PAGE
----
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Nef. # 42. Within the Cosmic Cave. Nefertiti is Reincarnated as the
Guardian- Goddess of the Animal World. 2003.
23 x 18 x 9 cm.
Vie des Arts,
No. 190, Spring 2003.
Page 74 and 75

Eve Damie and The Reincarnation of Nefertiti

©2003 Original French Text By Hedwidge Asselin
English Translation By Alan Smith, Altexte Montréal

57 Reincarnations of Nefertiti,
Assemblage Sculptures
Maison de la Culture Mercier
Montréal (Québec)

Fall 2002

For Eve Damie, accumulating things is second nature. This has become very 
central to all her work, and it also gives it a very distinctive identity. Eve's
work has a polymorphic dimension, making it difficult to qualify her as a
painter and or as a sculptor. Rather, she is both of these.

Be they bas-reliefs or in three dimensional figures, the works she fabricates
are quite spectacular. No matter what the objects were intended for, the
artist applies her whimsical magic and appropriates them towards some
purely esthetic end.

These works also have their place within an art historical perspective. Damie's artistic lineage might be found among the Cubists, where they began removing objects from their normal functional context and placing them on a canvas, as they would any plastic element. This revolutionary element shows up again among the playful Dadaists or in a similar vein, among certain surrealists. With his bottle holder, Duchamp radicalized this process and the American Pop artists popularized it. Then came Andy Warhol's Brio boxes and Jasper Johns' draping work, not to forget Arman, the eternal collector who since 1955 has never ceased to amass all sorts of objects found in ever-day life: suitcases, clocks, coffeepots and cars. Jean-Jules Soucy, a Saguenay artist, who collects milk cartons and turns them into installation works, can be added to the list of artists who use the accumulation approach.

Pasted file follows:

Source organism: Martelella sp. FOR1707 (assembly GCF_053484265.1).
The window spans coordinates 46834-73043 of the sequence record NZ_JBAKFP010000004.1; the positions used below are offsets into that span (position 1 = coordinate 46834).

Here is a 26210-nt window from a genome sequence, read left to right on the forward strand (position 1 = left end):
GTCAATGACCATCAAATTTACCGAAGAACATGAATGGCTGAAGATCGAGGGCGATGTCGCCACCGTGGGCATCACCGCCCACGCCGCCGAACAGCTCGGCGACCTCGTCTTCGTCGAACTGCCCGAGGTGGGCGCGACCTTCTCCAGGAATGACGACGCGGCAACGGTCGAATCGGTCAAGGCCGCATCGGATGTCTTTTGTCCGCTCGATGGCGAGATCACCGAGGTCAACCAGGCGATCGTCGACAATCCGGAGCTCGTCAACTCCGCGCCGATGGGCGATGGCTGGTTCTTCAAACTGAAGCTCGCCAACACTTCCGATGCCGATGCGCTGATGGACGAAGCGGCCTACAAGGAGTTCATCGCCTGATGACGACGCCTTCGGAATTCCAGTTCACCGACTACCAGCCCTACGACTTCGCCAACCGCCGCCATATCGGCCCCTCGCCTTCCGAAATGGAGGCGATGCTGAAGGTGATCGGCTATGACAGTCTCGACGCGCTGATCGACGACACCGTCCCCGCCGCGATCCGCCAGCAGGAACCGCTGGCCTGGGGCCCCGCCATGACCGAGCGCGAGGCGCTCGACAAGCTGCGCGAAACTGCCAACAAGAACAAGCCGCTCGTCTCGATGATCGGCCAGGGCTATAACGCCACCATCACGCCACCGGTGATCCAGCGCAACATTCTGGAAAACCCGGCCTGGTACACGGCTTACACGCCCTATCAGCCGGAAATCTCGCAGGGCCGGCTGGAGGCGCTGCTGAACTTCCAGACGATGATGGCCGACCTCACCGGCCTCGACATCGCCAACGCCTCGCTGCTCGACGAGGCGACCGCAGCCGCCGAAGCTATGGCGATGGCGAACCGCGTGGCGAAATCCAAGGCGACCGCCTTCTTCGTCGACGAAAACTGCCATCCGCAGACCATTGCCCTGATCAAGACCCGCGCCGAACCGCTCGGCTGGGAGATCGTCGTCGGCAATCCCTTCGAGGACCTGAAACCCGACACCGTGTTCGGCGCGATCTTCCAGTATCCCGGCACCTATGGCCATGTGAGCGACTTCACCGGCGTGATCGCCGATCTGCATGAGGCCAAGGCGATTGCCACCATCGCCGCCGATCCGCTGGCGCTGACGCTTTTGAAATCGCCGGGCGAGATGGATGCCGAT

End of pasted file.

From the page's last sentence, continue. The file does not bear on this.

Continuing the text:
Eve Damie appropriates second-hand objects or other articles she often buys from boutiques. On Boulevard St-Laurent, for example, she once came across a bust* of Queen Nefertiti. She found it so interesting that she bought 75 of them, and out of these came The Fifty Seven Reincarnations of Nefertiti, a work that has a story to tell.
To develop a more elaborate story, Damie went searching through books, hoping to find out more about this Egyptian Queen. Since she found little, she took the liberty of inventing, creating and thus rediscovering who she was, or who she might have been. Each bust was glued to a variety of backgrounds of different sizes, and then various found objects were added to the composition, creating a surreal sculptural assemblage. She then painted the sculptures with brilliant, iridescent, metallic colors, evolving from her Animal Ark series, which has been working on since the early 1990s. As a colorist, she uses a powerful variety of pure, strong and intense shades, resulting in bold contrasts. The effects of her reds, greens, blues and yellows are powerful, a little like Rousseau's jungles or perhaps those found in Ethiopian Christian art, particularly that from the eighteenth century. Each of Nefertiti's reincarnations or displays represents a life cycle. As the artist says, “I create a unique environment and facemask. It is interesting to see how the facemask progresses, and to see how they can be integrated into the context of each sculpture, noting its symbolism, form, color and texture. I explore relations between human and animal spirituality, observing the human condition as evidenced through animal symbolism."
Eve Damie sees herself as a sort archeologist of the future. She knows these objects will survive after she has gone, and that they each have their own particular stories, fragmented stories remembered by those whose hands they pass through, regardless of any subsequent transformations. Her works articulate an esthetic of overproduction, images that reflect our times, and our consumer society

A reference from Eve Damie-
*Busts (there are now 4 different generations of Nefertiti busts that I am using and photographic transfers of her Image).

©2003 Original French Text
Hedwidge Asselin
Vie des Arts,
No. 190, Spring 2003.
Page 74 and 75